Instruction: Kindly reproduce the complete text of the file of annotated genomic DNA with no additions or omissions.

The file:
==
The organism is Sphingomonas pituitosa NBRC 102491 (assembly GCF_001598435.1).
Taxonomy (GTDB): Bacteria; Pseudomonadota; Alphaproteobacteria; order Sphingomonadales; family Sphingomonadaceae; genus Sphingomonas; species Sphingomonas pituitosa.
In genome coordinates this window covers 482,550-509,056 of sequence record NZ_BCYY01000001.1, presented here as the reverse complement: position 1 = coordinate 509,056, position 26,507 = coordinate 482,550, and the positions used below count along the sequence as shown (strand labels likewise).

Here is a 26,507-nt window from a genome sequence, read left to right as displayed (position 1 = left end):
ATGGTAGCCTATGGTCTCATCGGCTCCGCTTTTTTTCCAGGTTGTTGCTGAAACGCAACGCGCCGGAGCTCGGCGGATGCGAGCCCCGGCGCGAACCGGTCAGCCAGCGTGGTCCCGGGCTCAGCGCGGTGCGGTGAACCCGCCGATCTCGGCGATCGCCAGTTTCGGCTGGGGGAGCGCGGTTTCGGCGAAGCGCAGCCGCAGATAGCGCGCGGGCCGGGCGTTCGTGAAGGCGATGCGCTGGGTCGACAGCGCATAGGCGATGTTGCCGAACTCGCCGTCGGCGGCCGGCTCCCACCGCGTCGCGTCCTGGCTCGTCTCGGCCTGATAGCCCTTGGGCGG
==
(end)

The organism is Sphingomonas pituitosa NBRC 102491 (assembly GCF_001598435.1).
Taxonomy (GTDB): Bacteria; Pseudomonadota; Alphaproteobacteria; order Sphingomonadales; family Sphingomonadaceae; genus Sphingomonas; species Sphingomonas pituitosa.
In genome coordinates this window covers 482,550-509,056 of sequence record NZ_BCYY01000001.1, presented here as the reverse complement: position 1 = coordinate 509,056, position 26,507 = coordinate 482,550, and the positions used below count along the sequence as shown (strand labels likewise).

Here is a 26,507-nt window from a genome sequence, read left to right as displayed (position 1 = left end):
ATGGTAGCCTATGGTCTCATCGGCTCCGCTTTTTTTCCAGGTTGTTGCTGAAACGCAACGCGCCGGAGCTCGGCGGATGCGAGCCCCGGCGCGAACCGGTCAGCCAGCGTGGTCCCGGGCTCAGCGCGGTGCGGTGAACCCGCCGATCTCGGCGATCGCCAGTTTCGGCTGGGGGAGCGCGGTTTCGGCGAAGCGCAGCCGCAGATAGCGCGCGGGCCGGGCGTTCGTGAAGGCGATGCGCTGGGTCGACAGCGCATAGGCGATGTTGCCGAACTCGCCGTCGGCGGCCGGCTCCCACCGCGTCGCGTCCTGGCTCGTCTCGGCCTGATAGCCCTTGGGCGG